Too-Turkey Chili

During the warmer months, I often hear people say things like, “It’s too hot for chili” or “It’s too hot for soup.” Personally, I think that kind of talk is just garbage. I’ve never really understood why it might be “too hot” for something. Do people not like to eat hot things when it’s hot outside? It’s not like you’re sitting outside eating all the time. Maybe the “too hot” idea comes from the fact that the oven makes your kitchen too hot. I can sympathize with this a little more, but regardless of what the temperature is outside, I feel like my kitchen is always on.

Although the temperature is definitely picking up ’round these parts, the nights are still a bit cool. Therefore, I didn’t feel out of place for cooking chili, even if it might be “too hot” outside.

Another reason for me wanting to cook this chili–cook anything really–is that I had had a pretty crappy day. Jay was out of town, I had a cavity filled, and despite it being my spring break my boss was wanting me to come in (how can I call a client if I can’t talk?). I wanted to cook something hearty, yet healthy. I’m still reeling from lots of celebration weekends, and I would like to be able to wear shorts when it really does get too hot to cook with the oven on all day. Thanks to epicurious.com, this turkey chili was a hearty, yet healthy choice.

The reason I’ve titled this “Too-Turkey Chili” is because, well, I bought too much ground turkey. The original recipe called for 1.5 pounds, and I could only buy the ground turkey in 1.2 pound packages. So what did I do? Buy 2 1.2 pound packages! I realized this towards the end of my shopping and I didn’t feel like going back and doubling everything, so I tried to improvise with what I had at home. Luckily, the beef broth I had was too much for the original recipe, so none of that had to go to waste. We also had a few small onions lying around the house and another can of white beans, so I threw in an extra onion and the extra beans. Finally, even though we didn’t have any extra canned tomatoes or tomato juice, we did have some tomato paste hanging out in the cupboard, so that joined the party as well. Other than those additions, I increased the amount of spices, etc. that the original recipe called for.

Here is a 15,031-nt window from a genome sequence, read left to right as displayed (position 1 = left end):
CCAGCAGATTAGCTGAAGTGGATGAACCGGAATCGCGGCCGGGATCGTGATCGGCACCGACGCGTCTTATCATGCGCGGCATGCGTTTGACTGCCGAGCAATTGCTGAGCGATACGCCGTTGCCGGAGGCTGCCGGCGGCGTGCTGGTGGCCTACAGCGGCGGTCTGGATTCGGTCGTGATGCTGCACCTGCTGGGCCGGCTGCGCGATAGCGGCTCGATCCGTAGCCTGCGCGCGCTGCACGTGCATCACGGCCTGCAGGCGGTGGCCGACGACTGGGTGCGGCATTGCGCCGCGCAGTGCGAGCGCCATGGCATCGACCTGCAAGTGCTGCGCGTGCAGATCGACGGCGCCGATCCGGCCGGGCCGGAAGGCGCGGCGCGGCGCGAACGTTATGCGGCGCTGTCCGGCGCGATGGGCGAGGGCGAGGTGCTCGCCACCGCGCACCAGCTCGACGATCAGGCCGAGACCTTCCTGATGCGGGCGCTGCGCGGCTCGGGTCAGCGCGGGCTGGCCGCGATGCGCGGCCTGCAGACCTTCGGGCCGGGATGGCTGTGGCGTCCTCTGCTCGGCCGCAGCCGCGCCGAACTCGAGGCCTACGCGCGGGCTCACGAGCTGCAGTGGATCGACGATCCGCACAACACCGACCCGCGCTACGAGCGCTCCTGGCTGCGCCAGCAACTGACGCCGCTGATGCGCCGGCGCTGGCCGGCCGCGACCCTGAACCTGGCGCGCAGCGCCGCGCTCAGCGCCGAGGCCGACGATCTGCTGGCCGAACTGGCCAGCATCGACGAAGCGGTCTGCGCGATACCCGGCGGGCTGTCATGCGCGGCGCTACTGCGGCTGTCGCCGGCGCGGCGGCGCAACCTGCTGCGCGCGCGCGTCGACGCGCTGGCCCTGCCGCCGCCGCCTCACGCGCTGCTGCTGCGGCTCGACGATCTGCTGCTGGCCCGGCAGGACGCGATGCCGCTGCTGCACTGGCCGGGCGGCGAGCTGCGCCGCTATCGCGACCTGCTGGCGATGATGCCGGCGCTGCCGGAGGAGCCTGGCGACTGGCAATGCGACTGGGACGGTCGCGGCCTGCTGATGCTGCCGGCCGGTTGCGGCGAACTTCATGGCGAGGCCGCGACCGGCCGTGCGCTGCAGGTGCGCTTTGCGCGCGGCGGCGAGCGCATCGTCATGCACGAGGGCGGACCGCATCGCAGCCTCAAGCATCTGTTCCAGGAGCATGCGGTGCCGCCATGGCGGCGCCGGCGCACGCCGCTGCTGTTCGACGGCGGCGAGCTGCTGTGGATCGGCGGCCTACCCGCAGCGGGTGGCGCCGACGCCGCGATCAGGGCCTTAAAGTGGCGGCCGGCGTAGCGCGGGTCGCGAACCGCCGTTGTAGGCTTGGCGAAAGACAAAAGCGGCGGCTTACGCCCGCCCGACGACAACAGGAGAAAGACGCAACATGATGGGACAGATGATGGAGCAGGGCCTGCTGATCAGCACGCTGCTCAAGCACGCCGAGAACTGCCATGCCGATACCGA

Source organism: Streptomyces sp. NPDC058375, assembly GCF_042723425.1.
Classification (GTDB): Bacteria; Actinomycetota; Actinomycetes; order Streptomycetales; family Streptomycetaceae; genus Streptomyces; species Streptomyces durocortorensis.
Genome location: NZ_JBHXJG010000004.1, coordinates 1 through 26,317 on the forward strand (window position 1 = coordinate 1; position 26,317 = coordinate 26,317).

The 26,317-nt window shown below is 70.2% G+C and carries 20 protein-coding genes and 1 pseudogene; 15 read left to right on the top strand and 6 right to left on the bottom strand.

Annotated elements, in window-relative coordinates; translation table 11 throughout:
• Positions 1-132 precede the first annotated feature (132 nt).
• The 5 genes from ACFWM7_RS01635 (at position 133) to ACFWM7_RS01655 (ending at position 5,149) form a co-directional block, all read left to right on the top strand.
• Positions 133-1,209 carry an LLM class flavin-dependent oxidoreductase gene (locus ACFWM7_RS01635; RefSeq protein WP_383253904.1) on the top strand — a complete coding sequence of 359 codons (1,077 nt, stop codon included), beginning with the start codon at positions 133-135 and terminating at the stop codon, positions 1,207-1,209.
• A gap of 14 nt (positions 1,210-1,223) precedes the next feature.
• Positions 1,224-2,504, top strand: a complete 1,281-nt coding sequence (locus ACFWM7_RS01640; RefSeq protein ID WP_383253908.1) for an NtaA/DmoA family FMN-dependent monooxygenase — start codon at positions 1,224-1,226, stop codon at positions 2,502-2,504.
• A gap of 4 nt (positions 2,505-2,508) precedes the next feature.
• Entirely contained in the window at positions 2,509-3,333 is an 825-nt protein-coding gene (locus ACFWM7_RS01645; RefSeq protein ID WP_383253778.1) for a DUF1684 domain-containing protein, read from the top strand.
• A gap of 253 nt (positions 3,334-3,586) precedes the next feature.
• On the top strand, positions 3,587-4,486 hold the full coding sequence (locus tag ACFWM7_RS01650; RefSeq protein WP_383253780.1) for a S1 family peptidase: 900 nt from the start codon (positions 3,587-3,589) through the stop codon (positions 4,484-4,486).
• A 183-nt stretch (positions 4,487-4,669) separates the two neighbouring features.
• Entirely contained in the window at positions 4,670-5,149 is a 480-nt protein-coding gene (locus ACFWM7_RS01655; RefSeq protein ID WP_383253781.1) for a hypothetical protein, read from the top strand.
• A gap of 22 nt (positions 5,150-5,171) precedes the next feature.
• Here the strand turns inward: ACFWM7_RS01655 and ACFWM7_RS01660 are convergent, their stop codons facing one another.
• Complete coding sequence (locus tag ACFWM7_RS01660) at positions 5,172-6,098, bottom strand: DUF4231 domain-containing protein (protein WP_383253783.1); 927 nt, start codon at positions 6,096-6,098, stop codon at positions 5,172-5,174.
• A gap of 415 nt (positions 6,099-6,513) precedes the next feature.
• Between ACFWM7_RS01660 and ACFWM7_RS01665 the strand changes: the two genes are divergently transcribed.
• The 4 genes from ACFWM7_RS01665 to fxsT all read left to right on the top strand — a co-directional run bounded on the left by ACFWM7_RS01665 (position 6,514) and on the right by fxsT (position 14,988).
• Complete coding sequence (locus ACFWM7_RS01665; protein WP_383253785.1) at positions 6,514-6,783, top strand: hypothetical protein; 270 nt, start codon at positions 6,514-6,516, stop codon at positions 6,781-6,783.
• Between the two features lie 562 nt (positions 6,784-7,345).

The result? It was pretty tasty and I could barely stop eating it, but given the fact that it had cinnamon and cocoa powder in the ingredients, it didn’t really have the depth of flavor that I thought it was. A day after I made the chili, after it had been sitting in the fridge for a while, the cinnamon flavor (and fragrance) really came through after we reheated the chili for dinner. It also made A LOT of chili, so we ate on it for a while …. truth be told, we still have some!

I’ve included the original recipe because my additions were kind whatever I felt like. One thing that I would have included more of in my version would be more tomatoes; the chili was just a little thick.

One of the best things about this recipe is that it’s a one-pot meal and pretty easy, once you cut up all those onions.

Turkey Chili with White Beans
(original recipe Bon Appetit February 1997)

Ingredients
1 tablespoon vegetable oil
2 medium onions, chopped
1 1/2 teaspoons dried oregano
1 1/2 teaspoons ground cumin
1 1/2 pounds lean ground turkey
1/4 cup chili powder
2 bay leaves
1 tablespoon unsweetened cocoa powder
1 1/2 teaspoons salt
1/4 teaspoon ground cinnamon
1 28-ounce can whole tomatoes
3 cups beef stock or canned beef broth
1 8-ounce can tomato sauce
3 15-ounce cans small white beans, rinsed, drained

Method
Heat oil in heavy large pot over medium heat. Add onions; sauté until light brown and tender, about 10 minutes. Add oregano and cumin; stir 1 minute. Increase heat to medium-high. Add turkey; stir until no longer pink, breaking up with back of spoon. Stir in chili powder, bay leaves, cocoa powder, salt and cinnamon. Add tomatoes with their juices, breaking up with back of spoon. Mix in stock and tomato sauce. Bring to boil. Reduce heat; simmer 45 minutes, stirring occasionally.

Add beans to chili and simmer until flavors blend, about 10 minutes longer. Discard bay leaves. (Can be prepared 1 day ahead. Cover and refrigerate. Rewarm over medium-low heat before continuing.)

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